Centrist declared winner of Iran’s presidential election
TEHRAN — Iran’s interior minister announced Saturday that moderate candidate Hassan Rowhani had won outright election as the nation’s next president.
Mostafa Mohammad Najjar told a news conference in Tehran that Rowhani obtained more than 50% of more than 36 million votes cast in Friday’s election.
Rowhani was the lone moderate candidate supported by reformists in a race that once appeared solidly in the hands of Tehran’s ruling clerics. He faced five other candidates viewed as more conservative.
The victory of Rowhani, 64, a bespectacled, bearded jurist who has long been a member of the inner power circle of the Islamic Republic, was a huge surprise, reflecting several factors, including a tactically adept campaign and a fractured alliance among his hard-line opponents.
Many observers had assumed that one of his conservative rivals would likely emerge victorious, or at least make it into a runoff election. But instead the conservative vote was split, analysts said, opening the way for Rowhani to pull away from the pack.
Only a week ago, Rowhani had been considered a long shot to make it into a runoff election. But he received the endorsement of a pair of former presidents, and a potential rival for reformist votes dropped out of the race, consolidating his prospective support.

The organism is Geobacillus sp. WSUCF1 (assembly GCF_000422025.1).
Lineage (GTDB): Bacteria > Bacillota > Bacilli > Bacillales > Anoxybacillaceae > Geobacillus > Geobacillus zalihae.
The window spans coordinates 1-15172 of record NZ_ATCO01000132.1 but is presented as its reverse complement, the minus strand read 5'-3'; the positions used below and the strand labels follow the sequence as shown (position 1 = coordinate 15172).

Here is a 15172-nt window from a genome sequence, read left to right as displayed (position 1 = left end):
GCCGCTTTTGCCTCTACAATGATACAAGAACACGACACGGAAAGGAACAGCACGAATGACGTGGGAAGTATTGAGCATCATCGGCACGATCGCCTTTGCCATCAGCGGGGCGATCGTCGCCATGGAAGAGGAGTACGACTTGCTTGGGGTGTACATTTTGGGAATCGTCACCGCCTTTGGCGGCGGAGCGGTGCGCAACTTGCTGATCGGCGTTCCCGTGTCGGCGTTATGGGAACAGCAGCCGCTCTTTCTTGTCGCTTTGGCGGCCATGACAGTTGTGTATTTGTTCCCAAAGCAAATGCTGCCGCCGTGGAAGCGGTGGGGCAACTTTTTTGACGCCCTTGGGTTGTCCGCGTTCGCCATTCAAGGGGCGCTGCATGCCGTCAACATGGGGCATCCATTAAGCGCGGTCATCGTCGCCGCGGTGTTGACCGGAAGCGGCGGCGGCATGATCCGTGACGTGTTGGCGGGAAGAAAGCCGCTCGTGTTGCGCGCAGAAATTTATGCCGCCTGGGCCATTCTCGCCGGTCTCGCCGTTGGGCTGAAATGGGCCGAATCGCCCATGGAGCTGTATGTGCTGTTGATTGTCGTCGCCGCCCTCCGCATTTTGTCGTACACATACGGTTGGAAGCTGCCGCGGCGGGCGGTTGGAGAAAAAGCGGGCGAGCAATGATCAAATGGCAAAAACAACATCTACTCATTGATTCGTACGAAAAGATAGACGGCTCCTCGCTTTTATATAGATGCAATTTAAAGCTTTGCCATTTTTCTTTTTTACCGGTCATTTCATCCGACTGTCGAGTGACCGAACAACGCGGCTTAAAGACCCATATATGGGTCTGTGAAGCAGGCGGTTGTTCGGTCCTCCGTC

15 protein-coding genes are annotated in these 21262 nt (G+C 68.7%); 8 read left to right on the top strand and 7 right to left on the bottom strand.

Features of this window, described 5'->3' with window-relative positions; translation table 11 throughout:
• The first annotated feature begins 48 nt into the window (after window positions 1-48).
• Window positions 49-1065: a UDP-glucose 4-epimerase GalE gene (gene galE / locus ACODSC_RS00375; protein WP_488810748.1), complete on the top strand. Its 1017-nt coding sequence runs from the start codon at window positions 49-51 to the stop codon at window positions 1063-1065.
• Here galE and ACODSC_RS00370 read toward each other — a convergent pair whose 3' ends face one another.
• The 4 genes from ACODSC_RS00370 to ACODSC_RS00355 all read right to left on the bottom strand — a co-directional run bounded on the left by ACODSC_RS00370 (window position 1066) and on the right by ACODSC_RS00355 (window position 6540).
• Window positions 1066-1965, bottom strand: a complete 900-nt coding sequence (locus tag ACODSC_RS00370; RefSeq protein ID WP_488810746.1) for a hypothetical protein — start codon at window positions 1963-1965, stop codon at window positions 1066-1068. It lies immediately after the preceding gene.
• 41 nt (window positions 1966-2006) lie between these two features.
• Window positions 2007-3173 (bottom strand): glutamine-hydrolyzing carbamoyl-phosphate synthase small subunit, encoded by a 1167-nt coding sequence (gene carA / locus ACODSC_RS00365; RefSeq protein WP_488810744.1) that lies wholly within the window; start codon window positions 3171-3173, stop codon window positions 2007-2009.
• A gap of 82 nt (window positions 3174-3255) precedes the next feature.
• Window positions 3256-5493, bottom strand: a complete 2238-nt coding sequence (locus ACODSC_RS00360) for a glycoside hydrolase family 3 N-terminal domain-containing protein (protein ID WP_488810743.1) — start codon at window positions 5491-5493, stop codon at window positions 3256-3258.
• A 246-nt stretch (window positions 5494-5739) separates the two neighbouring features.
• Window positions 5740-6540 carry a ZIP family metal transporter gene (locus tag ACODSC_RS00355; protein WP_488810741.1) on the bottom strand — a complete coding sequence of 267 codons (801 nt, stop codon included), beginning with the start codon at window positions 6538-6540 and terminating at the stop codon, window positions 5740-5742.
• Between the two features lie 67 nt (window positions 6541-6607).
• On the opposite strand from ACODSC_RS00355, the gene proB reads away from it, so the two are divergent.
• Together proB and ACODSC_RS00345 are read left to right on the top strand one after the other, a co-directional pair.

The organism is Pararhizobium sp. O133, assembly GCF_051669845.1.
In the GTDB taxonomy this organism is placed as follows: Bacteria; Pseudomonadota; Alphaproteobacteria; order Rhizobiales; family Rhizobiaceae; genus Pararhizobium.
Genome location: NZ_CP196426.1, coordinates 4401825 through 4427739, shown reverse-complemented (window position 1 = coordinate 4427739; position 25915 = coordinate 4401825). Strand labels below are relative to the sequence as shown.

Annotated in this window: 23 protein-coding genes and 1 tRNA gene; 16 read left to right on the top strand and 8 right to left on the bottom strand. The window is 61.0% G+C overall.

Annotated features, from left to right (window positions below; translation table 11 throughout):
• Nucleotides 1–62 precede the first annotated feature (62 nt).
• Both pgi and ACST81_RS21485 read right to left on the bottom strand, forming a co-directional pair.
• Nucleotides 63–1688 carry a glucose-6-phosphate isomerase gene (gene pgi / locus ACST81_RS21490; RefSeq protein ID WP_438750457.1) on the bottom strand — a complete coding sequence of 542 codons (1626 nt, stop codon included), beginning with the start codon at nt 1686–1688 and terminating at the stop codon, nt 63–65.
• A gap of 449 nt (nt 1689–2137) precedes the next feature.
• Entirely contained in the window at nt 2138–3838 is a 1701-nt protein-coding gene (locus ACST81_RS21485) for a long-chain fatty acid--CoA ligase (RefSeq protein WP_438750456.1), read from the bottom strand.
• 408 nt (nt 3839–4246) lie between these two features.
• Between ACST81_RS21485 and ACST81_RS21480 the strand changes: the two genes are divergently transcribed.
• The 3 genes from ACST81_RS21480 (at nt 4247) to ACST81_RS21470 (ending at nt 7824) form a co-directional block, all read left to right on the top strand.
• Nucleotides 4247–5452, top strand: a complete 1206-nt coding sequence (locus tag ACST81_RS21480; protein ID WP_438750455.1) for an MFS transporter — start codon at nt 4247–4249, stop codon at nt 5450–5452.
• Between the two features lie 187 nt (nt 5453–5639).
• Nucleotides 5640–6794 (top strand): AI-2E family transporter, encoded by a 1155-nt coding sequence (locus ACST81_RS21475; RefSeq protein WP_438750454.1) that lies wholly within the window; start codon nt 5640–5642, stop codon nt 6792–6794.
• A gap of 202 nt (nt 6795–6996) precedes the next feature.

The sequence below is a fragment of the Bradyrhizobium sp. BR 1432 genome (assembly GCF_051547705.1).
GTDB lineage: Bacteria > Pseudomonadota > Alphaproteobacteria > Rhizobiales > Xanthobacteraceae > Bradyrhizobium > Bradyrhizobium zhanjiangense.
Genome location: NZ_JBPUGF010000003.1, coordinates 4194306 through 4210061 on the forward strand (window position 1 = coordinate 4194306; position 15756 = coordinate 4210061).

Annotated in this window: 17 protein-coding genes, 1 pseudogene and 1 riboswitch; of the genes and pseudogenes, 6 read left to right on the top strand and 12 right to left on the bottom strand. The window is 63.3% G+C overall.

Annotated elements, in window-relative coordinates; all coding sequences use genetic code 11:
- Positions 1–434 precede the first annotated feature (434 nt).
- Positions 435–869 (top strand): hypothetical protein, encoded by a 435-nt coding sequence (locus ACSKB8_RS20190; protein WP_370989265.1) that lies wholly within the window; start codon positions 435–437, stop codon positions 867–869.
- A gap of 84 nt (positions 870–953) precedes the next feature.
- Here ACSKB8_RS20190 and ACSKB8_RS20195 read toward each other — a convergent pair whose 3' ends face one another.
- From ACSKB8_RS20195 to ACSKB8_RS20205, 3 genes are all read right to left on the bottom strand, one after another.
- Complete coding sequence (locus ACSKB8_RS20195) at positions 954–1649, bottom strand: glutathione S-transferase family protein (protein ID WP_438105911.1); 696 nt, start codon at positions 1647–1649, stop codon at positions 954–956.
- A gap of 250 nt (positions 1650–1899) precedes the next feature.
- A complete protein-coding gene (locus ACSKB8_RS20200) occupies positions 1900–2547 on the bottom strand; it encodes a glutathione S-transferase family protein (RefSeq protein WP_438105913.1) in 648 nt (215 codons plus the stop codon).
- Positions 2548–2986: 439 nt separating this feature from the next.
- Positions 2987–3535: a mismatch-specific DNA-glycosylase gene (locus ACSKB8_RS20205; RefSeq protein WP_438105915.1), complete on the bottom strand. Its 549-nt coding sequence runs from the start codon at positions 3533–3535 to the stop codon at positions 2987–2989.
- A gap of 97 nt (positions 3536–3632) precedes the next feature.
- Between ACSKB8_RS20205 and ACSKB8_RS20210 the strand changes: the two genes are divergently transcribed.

Even Rowhani’s inner circle did not predict an outright victory, though his campaign had been polling well in recent days and advisers noted a sense of momentum. Enthusiasm was especially strong among the young, women and middle-class urban voters disillusioned with the nation’s conservative leadership and the stalled economy. Rowhani also did well in voting from the seminary city of Qom, the nation’s religious hub, results showed.
Though long regarded as a conservative-leaning cleric, Rowhani emerged in the last week of the campaign as a charismatic champion of reformist ideals, including enhanced personal freedoms, gender equality and artistic liberty. He also backed using foreign policy as a means to improve the nation’s free-falling economy, battered by Western-led sanctions tied to the nation’s controversial nuclear program.
Improving the moribund economy was the major theme of all six candidates.
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